Nine social houses does not a housing policy make

Cantillon: Fanfare around Fingal launch reflects State failure to deal with homes crisis

Minister for Finance Paschal Donohoe, Minister of State with Responsibility for Housing Damian English and Minister for Rural and Community Development Michael Ring: social housing waiting list stretches to 100,000. Photograph: Brenda Fitzsimons

Minister of State with Responsibility for Housing Damien English might as well have broken a bottle of champagne off the side of one of the new social housing units unveiled in Dublin's Fingal on Wednesday, such was the fanfare generated by the occasion.

The launch of the project, which contains just nine housing units, was attended by the Minister and several local councillors, including the chair of Fingal’s strategic housing policy unit; a testament, if one was needed, of the Government’s utter failure to address the current crisis.

Nine units in the context of a social housing waiting list that stretches to 100,000 is a spit in the ocean, and yet we have a Minister proudly cutting ribbons and heralding the project as evidence of the Government’s commitment to tackling the issue.

"This Government recognises the serious challenge we face in terms of housing and a critical focus and priority has been firmly placed on responding to this challenge through the development and implementation of the Rebuilding Ireland action plan for housing and homelessness," he said.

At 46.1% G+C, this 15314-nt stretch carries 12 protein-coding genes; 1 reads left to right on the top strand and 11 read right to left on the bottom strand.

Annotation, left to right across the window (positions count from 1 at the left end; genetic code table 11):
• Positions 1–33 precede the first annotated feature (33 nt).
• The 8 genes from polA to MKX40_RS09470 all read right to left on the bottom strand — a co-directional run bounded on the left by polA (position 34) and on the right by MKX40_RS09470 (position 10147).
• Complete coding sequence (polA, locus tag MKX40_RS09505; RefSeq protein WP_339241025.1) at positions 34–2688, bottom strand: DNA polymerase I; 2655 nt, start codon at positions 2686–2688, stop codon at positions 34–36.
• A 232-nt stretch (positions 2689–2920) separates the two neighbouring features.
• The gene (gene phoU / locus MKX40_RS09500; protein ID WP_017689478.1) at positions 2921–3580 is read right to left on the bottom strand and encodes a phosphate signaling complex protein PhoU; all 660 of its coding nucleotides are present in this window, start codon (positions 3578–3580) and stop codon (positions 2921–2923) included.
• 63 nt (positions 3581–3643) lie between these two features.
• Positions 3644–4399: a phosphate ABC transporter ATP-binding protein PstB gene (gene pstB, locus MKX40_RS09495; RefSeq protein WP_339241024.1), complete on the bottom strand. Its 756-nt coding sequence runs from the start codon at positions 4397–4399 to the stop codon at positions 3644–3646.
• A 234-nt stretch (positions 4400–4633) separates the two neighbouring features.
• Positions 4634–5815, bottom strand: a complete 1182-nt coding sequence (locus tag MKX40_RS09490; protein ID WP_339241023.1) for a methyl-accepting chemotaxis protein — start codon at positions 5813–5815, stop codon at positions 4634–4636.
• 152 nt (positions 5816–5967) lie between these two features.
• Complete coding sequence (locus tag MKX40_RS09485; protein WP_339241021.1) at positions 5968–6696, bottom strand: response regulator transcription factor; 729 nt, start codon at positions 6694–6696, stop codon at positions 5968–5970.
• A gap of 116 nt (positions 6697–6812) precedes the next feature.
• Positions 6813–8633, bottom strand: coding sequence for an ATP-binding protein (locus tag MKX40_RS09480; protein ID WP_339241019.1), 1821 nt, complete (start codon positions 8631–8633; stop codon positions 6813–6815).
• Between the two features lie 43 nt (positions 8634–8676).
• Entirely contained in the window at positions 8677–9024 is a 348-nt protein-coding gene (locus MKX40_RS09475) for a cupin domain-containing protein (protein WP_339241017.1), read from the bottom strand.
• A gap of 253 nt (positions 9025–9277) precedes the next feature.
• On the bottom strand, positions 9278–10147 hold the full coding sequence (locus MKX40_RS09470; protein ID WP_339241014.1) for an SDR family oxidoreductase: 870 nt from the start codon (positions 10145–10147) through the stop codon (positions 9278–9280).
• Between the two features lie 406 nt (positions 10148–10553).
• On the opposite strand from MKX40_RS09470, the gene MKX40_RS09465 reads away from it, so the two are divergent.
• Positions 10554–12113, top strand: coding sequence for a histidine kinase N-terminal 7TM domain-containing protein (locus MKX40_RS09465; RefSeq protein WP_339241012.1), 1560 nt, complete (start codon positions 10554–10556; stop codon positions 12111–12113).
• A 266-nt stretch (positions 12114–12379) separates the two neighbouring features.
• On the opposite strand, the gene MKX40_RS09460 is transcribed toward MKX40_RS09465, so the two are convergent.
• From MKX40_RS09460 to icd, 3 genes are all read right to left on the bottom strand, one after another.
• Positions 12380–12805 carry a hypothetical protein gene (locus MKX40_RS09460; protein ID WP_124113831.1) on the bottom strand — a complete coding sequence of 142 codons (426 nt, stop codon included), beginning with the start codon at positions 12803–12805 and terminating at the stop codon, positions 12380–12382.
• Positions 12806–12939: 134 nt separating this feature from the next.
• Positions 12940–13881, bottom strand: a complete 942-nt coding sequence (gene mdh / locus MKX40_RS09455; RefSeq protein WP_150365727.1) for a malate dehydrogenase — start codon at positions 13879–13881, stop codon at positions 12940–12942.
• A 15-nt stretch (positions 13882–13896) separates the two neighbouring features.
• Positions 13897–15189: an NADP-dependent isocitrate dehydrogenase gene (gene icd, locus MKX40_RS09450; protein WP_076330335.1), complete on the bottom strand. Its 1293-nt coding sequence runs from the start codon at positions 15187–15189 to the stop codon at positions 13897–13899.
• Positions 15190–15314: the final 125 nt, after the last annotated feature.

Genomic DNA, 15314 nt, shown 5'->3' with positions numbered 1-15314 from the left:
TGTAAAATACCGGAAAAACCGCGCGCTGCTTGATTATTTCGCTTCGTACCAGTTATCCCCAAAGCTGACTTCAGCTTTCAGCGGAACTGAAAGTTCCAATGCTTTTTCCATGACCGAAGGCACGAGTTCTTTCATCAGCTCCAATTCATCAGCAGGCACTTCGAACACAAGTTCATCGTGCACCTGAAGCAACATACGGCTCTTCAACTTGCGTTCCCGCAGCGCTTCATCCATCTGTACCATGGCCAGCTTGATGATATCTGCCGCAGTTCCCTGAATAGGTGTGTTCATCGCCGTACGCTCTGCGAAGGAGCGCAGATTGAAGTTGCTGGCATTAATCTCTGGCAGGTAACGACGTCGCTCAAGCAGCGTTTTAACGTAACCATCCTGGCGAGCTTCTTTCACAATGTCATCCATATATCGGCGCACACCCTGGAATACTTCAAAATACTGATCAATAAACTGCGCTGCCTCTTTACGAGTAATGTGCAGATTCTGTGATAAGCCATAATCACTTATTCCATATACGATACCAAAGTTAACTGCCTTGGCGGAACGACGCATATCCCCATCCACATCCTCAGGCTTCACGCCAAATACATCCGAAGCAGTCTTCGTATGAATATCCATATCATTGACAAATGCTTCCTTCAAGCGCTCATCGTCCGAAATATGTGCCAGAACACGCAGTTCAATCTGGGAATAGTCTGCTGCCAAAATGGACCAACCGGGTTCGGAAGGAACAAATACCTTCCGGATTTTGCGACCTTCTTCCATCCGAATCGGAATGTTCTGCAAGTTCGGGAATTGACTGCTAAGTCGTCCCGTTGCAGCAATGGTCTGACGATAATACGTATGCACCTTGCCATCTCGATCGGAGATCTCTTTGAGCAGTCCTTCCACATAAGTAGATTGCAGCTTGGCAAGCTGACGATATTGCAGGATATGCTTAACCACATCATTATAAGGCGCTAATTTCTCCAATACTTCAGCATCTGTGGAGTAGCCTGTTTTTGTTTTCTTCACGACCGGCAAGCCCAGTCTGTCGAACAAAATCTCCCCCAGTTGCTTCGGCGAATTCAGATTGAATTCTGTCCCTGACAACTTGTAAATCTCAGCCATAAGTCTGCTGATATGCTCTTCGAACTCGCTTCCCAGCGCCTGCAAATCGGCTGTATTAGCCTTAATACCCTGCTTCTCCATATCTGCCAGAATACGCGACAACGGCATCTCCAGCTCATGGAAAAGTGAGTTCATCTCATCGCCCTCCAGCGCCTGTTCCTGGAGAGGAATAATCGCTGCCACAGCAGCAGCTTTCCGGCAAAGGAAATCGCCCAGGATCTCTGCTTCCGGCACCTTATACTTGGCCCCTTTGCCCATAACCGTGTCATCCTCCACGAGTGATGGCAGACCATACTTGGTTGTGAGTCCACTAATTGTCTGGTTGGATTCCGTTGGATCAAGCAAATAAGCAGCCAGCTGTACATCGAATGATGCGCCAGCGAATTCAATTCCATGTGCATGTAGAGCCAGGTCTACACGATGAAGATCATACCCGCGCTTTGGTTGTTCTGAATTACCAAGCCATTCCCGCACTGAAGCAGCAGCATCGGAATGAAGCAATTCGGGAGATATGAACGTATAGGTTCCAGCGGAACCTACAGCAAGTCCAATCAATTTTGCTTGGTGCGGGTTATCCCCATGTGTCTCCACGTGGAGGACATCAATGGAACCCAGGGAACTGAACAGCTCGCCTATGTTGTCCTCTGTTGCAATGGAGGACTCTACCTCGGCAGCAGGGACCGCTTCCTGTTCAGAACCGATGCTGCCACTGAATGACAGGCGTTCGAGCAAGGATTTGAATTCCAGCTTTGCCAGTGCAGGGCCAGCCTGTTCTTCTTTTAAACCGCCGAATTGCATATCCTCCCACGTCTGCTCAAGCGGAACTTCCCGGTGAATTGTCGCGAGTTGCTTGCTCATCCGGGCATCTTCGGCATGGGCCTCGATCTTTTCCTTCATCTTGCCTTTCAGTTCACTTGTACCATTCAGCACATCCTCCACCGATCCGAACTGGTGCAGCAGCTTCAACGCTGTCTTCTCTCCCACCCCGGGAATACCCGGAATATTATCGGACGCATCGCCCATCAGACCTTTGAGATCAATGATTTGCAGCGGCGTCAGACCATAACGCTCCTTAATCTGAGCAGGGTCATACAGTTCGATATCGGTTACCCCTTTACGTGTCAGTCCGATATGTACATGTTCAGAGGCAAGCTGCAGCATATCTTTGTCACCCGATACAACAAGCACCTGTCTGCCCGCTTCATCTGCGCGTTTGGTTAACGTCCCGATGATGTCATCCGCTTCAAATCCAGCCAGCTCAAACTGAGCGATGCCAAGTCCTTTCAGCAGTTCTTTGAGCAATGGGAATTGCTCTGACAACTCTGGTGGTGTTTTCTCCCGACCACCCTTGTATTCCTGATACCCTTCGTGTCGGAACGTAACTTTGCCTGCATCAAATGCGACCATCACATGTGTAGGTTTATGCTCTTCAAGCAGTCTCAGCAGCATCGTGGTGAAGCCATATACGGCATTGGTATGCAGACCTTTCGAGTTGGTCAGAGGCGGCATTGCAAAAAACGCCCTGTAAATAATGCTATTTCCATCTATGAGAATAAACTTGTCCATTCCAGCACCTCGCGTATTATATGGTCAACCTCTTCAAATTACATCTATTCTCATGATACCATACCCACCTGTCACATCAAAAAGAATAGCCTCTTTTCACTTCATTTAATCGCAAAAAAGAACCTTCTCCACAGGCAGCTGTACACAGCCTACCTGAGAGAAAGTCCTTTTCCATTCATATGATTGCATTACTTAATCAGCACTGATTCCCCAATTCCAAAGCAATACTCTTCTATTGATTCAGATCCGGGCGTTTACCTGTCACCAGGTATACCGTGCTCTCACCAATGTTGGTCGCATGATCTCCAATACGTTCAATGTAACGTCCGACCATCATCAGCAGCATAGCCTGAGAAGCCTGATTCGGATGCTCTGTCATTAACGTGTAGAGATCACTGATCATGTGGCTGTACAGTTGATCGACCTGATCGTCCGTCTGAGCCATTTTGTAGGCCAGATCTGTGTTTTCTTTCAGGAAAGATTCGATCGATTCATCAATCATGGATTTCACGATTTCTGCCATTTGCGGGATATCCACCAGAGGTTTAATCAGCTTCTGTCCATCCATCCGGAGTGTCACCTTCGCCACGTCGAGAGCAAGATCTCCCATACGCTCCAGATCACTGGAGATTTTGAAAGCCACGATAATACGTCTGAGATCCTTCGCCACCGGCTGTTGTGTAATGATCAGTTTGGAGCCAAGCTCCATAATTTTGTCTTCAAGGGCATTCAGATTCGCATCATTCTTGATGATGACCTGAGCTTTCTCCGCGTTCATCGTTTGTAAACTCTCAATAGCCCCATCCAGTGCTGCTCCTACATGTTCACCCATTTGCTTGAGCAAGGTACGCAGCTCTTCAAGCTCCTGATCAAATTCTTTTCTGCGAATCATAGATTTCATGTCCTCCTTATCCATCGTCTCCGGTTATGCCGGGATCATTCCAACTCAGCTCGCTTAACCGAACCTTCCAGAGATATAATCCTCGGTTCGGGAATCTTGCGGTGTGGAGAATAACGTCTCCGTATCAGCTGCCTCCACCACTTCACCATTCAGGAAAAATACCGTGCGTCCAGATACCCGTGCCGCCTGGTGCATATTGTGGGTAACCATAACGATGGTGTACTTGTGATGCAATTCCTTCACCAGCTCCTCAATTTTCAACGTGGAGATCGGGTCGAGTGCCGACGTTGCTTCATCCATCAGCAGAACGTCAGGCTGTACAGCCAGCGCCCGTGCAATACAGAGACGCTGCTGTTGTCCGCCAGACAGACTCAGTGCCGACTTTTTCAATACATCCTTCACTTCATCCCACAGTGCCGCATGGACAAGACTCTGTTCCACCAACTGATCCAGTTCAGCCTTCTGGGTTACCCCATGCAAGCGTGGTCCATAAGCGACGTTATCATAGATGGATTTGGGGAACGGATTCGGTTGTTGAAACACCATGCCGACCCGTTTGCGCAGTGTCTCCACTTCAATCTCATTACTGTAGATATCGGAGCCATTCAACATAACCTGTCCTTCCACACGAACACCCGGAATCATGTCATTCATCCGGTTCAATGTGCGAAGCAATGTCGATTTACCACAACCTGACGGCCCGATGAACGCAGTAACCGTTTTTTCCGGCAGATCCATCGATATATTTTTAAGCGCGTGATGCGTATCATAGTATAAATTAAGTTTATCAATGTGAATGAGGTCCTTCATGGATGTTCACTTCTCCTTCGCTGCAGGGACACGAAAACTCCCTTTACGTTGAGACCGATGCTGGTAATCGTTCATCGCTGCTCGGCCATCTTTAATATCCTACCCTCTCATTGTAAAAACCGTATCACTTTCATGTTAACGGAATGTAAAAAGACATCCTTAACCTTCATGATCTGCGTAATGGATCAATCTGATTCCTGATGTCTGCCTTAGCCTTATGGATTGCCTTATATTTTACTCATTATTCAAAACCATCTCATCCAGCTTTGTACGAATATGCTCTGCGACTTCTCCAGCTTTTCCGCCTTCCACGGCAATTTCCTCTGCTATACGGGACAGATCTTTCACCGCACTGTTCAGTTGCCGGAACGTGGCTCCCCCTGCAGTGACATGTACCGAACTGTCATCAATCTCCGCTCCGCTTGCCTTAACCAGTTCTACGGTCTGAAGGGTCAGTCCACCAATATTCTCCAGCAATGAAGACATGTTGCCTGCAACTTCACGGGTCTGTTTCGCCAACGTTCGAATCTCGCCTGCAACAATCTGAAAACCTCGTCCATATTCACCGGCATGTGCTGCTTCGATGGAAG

Private sector

These types of comments, well-intentioned as they may be, trundle out into the ether only to be swallowed by the facts.

This is because the Government’s social housing policy is heavily reliant on the private sector – approximately 80 per cent of the 25,500 new “social housing” tenancies promised in the budget will be through subsidised supports for households in the private rented sector.

And for the developers to jump over the substantial costs and taxes involved in producing a house or an apartment and supply this demand, property prices and rents need to be kept high, which in turns creates an affordability problem.

Hence we have more and more young people with little or no chance of ever owning a home and a massive build-up of pressure in the rental market, which affects social housing waiting lists and aggravates homelessness.

And this circular mess is underwritten by hundreds of millions of euro paid out in rent supports each year, once a short-term expediency, now the Government’s preferred policy for addressing the issue.